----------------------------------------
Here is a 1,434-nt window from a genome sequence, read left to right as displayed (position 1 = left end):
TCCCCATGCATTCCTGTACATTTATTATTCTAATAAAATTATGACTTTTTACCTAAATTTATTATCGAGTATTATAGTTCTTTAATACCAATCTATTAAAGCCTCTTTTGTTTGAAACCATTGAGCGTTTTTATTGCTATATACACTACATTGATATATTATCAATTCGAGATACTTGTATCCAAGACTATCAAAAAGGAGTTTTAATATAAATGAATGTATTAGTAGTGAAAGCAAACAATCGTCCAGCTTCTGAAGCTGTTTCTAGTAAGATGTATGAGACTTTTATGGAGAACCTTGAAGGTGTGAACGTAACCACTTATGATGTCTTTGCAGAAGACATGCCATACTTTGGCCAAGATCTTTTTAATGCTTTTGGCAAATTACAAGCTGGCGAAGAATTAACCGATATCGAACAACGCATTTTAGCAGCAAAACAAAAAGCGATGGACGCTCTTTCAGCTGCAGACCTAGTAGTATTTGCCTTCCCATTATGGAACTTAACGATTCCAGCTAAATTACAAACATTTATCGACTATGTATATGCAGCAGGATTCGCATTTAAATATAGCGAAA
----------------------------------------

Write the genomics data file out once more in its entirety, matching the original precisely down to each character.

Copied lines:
Here is a 1,434-nt window from a genome sequence, read left to right as displayed (position 1 = left end):
TCCCCATGCATTCCTGTACATTTATTATTCTAATAAAATTATGACTTTTTACCTAAATTTATTATCGAGTATTATAGTTCTTTAATACCAATCTATTAAAGCCTCTTTTGTTTGAAACCATTGAGCGTTTTTATTGCTATATACACTACATTGATATATTATCAATTCGAGATACTTGTATCCAAGACTATCAAAAAGGAGTTTTAATATAAATGAATGTATTAGTAGTGAAAGCAAACAATCGTCCAGCTTCTGAAGCTGTTTCTAGTAAGATGTATGAGACTTTTATGGAGAACCTTGAAGGTGTGAACGTAACCACTTATGATGTCTTTGCAGAAGACATGCCATACTTTGGCCAAGATCTTTTTAATGCTTTTGGCAAATTACAAGCTGGCGAAGAATTAACCGATATCGAACAACGCATTTTAGCAGCAAAACAAAAAGCGATGGACGCTCTTTCAGCTGCAGACCTAGTAGTATTTGCCTTCCCATTATGGAACTTAACGATTCCAGCTAAATTACAAACATTTATCGACTATGTATATGCAGCAGGATTCGCATTTAAATATAGCGAAA